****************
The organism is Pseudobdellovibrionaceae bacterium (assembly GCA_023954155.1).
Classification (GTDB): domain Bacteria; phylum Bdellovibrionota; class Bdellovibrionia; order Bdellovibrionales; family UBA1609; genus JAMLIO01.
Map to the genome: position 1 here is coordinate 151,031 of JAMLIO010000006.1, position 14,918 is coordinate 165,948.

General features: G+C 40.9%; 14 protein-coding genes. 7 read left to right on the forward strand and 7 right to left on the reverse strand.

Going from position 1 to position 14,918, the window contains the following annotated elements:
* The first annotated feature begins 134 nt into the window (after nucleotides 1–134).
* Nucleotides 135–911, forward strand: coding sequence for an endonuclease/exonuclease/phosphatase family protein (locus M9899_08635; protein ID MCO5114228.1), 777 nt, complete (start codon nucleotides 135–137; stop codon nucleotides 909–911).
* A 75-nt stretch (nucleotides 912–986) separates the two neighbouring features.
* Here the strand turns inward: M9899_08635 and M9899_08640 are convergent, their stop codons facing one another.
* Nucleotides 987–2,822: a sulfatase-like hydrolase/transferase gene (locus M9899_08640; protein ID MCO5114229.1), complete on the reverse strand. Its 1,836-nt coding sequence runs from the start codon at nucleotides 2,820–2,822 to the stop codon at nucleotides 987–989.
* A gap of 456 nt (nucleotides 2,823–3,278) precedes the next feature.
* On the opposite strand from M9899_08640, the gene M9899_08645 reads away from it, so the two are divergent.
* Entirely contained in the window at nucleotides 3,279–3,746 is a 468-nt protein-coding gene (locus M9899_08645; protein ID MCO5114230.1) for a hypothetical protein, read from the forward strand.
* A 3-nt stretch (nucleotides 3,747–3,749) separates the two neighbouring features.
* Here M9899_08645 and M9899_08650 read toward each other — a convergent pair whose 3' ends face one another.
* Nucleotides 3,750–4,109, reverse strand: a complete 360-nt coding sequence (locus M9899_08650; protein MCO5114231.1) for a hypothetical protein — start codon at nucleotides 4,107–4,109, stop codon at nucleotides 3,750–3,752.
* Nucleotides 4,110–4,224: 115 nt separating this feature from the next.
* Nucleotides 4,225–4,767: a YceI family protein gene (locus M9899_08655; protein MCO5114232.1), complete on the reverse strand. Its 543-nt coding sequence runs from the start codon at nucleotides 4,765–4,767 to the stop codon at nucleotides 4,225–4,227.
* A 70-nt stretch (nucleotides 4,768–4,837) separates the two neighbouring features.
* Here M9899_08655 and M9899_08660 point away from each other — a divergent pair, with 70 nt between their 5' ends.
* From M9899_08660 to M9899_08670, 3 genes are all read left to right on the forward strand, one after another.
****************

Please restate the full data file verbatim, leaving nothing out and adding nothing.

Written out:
The organism is Pseudobdellovibrionaceae bacterium (assembly GCA_023954155.1).
Classification (GTDB): domain Bacteria; phylum Bdellovibrionota; class Bdellovibrionia; order Bdellovibrionales; family UBA1609; genus JAMLIO01.
Map to the genome: position 1 here is coordinate 151,031 of JAMLIO010000006.1, position 14,918 is coordinate 165,948.

General features: G+C 40.9%; 14 protein-coding genes. 7 read left to right on the forward strand and 7 right to left on the reverse strand.

Going from position 1 to position 14,918, the window contains the following annotated elements:
* The first annotated feature begins 134 nt into the window (after nucleotides 1–134).
* Nucleotides 135–911, forward strand: coding sequence for an endonuclease/exonuclease/phosphatase family protein (locus M9899_08635; protein ID MCO5114228.1), 777 nt, complete (start codon nucleotides 135–137; stop codon nucleotides 909–911).
* A 75-nt stretch (nucleotides 912–986) separates the two neighbouring features.
* Here the strand turns inward: M9899_08635 and M9899_08640 are convergent, their stop codons facing one another.
* Nucleotides 987–2,822: a sulfatase-like hydrolase/transferase gene (locus M9899_08640; protein ID MCO5114229.1), complete on the reverse strand. Its 1,836-nt coding sequence runs from the start codon at nucleotides 2,820–2,822 to the stop codon at nucleotides 987–989.
* A gap of 456 nt (nucleotides 2,823–3,278) precedes the next feature.
* On the opposite strand from M9899_08640, the gene M9899_08645 reads away from it, so the two are divergent.
* Entirely contained in the window at nucleotides 3,279–3,746 is a 468-nt protein-coding gene (locus M9899_08645; protein ID MCO5114230.1) for a hypothetical protein, read from the forward strand.
* A 3-nt stretch (nucleotides 3,747–3,749) separates the two neighbouring features.
* Here M9899_08645 and M9899_08650 read toward each other — a convergent pair whose 3' ends face one another.
* Nucleotides 3,750–4,109, reverse strand: a complete 360-nt coding sequence (locus M9899_08650; protein MCO5114231.1) for a hypothetical protein — start codon at nucleotides 4,107–4,109, stop codon at nucleotides 3,750–3,752.
* Nucleotides 4,110–4,224: 115 nt separating this feature from the next.
* Nucleotides 4,225–4,767: a YceI family protein gene (locus M9899_08655; protein MCO5114232.1), complete on the reverse strand. Its 543-nt coding sequence runs from the start codon at nucleotides 4,765–4,767 to the stop codon at nucleotides 4,225–4,227.
* A 70-nt stretch (nucleotides 4,768–4,837) separates the two neighbouring features.
* Here M9899_08655 and M9899_08660 point away from each other — a divergent pair, with 70 nt between their 5' ends.
* From M9899_08660 to M9899_08670, 3 genes are all read left to right on the forward strand, one after another.